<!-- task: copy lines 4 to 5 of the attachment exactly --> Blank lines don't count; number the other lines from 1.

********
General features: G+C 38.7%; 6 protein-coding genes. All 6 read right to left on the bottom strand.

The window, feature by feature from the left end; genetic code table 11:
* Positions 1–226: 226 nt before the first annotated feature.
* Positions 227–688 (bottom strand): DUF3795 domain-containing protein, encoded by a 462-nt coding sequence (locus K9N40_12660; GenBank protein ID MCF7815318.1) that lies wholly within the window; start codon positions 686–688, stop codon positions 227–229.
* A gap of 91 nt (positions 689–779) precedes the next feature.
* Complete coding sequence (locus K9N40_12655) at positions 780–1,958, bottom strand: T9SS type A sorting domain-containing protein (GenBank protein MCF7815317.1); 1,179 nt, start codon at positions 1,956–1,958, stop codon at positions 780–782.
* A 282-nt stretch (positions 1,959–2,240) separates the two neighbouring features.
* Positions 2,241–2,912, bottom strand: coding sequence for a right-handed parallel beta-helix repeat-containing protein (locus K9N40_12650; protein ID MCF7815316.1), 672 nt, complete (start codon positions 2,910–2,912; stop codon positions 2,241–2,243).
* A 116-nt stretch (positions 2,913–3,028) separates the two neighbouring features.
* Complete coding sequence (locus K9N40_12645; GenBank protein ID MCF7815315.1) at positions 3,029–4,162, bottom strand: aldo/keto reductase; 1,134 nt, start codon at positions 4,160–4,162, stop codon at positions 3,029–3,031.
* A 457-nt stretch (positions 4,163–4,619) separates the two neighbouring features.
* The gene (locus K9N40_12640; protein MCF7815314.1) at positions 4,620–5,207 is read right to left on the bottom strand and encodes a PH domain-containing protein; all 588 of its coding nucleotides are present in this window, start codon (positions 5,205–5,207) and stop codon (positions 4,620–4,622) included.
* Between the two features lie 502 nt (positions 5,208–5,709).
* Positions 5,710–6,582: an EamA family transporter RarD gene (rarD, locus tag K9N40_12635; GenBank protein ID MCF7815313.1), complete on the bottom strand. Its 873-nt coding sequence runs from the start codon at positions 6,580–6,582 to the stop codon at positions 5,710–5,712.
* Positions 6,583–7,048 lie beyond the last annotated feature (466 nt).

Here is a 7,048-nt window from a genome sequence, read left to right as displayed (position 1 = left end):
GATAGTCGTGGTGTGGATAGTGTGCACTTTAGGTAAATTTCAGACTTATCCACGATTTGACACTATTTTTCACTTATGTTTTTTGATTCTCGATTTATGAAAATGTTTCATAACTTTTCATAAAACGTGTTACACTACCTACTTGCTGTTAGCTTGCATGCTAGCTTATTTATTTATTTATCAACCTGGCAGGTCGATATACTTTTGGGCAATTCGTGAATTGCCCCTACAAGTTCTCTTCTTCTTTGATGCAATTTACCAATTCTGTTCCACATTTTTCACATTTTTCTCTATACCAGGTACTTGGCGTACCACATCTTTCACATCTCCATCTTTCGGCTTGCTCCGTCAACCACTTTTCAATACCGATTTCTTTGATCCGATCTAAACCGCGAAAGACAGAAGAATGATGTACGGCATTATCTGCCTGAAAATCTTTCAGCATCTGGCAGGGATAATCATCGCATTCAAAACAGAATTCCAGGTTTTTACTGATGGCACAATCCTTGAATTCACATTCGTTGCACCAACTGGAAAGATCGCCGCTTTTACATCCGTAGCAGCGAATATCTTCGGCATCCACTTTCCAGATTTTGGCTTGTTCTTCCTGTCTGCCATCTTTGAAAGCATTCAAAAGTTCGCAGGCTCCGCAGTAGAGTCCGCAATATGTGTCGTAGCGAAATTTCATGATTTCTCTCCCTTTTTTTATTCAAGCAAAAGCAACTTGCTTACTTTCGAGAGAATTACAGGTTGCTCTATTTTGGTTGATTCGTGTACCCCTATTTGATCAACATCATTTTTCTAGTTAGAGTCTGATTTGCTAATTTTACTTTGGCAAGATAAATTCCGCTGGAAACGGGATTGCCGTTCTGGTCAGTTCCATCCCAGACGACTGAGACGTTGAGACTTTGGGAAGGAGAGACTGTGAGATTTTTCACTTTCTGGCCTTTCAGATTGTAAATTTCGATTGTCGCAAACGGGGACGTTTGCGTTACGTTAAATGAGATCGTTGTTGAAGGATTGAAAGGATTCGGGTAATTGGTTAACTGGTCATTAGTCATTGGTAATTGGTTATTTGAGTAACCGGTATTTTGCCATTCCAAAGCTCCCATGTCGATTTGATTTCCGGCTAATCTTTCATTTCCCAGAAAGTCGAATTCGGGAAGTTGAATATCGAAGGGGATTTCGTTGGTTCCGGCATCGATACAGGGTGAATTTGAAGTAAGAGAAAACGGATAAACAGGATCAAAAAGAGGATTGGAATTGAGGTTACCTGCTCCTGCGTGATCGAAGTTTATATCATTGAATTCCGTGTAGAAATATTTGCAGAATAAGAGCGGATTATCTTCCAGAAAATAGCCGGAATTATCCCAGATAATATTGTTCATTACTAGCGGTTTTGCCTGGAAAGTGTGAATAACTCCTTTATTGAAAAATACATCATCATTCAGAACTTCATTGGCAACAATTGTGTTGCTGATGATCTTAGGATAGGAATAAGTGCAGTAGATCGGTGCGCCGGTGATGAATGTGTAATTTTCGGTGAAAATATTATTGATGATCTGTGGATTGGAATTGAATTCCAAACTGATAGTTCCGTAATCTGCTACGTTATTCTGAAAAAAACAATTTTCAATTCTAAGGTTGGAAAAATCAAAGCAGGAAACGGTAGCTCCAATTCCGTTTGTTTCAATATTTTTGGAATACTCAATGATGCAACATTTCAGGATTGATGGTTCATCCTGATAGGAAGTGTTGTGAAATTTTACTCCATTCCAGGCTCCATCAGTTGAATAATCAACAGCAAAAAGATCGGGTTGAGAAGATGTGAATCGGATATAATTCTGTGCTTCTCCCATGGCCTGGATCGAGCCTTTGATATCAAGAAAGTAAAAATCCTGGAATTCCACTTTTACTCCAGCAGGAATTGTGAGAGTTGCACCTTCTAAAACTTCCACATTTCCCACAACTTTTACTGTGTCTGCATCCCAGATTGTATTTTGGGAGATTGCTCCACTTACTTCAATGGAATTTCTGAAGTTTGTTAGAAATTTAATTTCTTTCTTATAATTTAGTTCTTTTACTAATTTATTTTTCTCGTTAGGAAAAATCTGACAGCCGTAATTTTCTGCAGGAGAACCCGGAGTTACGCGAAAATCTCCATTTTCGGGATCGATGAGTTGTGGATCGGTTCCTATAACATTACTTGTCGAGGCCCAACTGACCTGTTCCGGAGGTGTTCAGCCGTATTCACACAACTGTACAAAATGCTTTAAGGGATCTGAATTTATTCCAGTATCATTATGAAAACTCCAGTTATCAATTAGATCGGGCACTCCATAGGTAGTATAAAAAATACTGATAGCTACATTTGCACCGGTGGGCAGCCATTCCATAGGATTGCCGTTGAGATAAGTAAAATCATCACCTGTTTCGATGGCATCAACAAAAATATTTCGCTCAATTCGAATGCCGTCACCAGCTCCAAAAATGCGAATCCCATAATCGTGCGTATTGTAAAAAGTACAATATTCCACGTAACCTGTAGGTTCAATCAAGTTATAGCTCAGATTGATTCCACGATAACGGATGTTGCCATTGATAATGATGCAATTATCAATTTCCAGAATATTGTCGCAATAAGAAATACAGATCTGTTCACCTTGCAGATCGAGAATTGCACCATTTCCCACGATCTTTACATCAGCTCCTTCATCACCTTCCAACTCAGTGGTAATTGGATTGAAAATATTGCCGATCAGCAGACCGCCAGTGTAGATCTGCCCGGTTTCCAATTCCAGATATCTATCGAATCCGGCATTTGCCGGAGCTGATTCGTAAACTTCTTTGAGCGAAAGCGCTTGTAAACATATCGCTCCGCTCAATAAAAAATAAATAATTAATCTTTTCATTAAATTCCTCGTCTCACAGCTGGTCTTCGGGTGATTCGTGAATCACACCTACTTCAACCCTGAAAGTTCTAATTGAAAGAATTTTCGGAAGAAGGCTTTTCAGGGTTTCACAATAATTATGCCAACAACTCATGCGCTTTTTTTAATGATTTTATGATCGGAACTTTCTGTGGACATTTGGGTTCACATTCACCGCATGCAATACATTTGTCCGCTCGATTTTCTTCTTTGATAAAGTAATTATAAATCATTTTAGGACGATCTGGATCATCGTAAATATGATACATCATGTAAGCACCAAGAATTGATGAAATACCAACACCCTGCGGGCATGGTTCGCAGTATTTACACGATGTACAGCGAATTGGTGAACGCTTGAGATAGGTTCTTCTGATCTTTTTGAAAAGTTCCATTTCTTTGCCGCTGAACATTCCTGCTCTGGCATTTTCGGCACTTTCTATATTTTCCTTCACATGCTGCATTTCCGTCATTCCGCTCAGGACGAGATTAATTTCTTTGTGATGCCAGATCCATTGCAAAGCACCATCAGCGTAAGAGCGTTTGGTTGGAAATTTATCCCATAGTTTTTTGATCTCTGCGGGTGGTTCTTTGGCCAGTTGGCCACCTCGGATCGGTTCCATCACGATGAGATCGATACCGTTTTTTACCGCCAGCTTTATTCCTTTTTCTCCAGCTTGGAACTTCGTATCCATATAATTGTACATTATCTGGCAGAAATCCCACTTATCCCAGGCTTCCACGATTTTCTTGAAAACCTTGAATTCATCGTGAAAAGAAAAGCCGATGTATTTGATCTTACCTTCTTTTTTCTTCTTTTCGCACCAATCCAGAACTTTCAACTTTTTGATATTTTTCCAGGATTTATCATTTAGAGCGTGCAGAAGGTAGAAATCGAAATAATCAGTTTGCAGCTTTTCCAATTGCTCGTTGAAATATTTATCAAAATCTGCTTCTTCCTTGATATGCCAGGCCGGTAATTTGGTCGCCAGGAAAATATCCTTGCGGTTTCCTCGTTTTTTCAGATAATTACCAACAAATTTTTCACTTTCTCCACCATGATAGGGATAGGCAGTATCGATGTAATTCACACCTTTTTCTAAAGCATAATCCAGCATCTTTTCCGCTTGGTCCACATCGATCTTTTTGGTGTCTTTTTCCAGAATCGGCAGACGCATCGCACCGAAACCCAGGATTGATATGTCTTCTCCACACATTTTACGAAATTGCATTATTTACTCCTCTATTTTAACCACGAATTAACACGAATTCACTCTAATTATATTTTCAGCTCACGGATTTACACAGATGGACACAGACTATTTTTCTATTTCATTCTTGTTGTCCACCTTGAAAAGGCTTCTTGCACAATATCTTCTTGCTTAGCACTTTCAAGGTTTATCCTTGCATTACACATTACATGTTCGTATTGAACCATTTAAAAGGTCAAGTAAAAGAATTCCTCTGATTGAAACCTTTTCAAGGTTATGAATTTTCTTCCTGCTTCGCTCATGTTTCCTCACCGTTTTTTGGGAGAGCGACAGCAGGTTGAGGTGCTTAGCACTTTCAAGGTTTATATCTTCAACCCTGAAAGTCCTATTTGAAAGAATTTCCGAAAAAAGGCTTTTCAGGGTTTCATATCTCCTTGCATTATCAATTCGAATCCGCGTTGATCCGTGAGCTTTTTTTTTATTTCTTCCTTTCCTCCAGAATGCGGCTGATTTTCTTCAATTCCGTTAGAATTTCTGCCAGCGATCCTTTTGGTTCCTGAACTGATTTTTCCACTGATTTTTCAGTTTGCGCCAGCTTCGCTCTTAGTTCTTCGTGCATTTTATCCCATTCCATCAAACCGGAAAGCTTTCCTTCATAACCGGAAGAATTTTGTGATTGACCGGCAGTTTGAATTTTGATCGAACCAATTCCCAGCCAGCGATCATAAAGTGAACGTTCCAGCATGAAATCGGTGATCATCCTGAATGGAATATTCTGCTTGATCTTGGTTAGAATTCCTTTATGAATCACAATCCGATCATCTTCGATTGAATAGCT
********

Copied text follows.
* Positions 227–688 (bottom strand): DUF3795 domain-containing protein, encoded by a 462-nt coding sequence (locus K9N40_12660; GenBank protein ID MCF7815318.1) that lies wholly within the window; start codon positions 686–688, stop codon positions 227–229.
* A gap of 91 nt (positions 689–779) precedes the next feature.